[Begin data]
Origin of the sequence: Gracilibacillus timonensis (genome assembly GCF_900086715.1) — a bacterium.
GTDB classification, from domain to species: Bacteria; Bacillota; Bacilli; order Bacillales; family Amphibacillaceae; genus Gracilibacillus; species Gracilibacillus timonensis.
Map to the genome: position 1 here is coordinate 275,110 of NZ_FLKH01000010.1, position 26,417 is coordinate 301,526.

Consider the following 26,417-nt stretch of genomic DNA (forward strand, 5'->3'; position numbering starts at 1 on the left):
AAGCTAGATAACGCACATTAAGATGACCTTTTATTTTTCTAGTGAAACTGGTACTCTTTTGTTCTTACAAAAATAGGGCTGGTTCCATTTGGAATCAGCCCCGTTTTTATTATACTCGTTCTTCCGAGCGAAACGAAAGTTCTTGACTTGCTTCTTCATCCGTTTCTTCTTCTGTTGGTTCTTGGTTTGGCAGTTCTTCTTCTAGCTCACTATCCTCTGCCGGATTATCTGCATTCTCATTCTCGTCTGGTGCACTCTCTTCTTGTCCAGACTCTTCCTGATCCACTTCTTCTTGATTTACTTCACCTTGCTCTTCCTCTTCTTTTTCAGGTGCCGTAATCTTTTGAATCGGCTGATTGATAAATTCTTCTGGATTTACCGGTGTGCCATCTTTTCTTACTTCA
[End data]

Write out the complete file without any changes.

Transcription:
Origin of the sequence: Gracilibacillus timonensis (genome assembly GCF_900086715.1) — a bacterium.
GTDB classification, from domain to species: Bacteria; Bacillota; Bacilli; order Bacillales; family Amphibacillaceae; genus Gracilibacillus; species Gracilibacillus timonensis.
Map to the genome: position 1 here is coordinate 275,110 of NZ_FLKH01000010.1, position 26,417 is coordinate 301,526.

Consider the following 26,417-nt stretch of genomic DNA (forward strand, 5'->3'; position numbering starts at 1 on the left):
AAGCTAGATAACGCACATTAAGATGACCTTTTATTTTTCTAGTGAAACTGGTACTCTTTTGTTCTTACAAAAATAGGGCTGGTTCCATTTGGAATCAGCCCCGTTTTTATTATACTCGTTCTTCCGAGCGAAACGAAAGTTCTTGACTTGCTTCTTCATCCGTTTCTTCTTCTGTTGGTTCTTGGTTTGGCAGTTCTTCTTCTAGCTCACTATCCTCTGCCGGATTATCTGCATTCTCATTCTCGTCTGGTGCACTCTCTTCTTGTCCAGACTCTTCCTGATCCACTTCTTCTTGATTTACTTCACCTTGCTCTTCCTCTTCTTTTTCAGGTGCCGTAATCTTTTGAATCGGCTGATTGATAAATTCTTCTGGATTTACCGGTGTGCCATCTTTTCTTACTTCA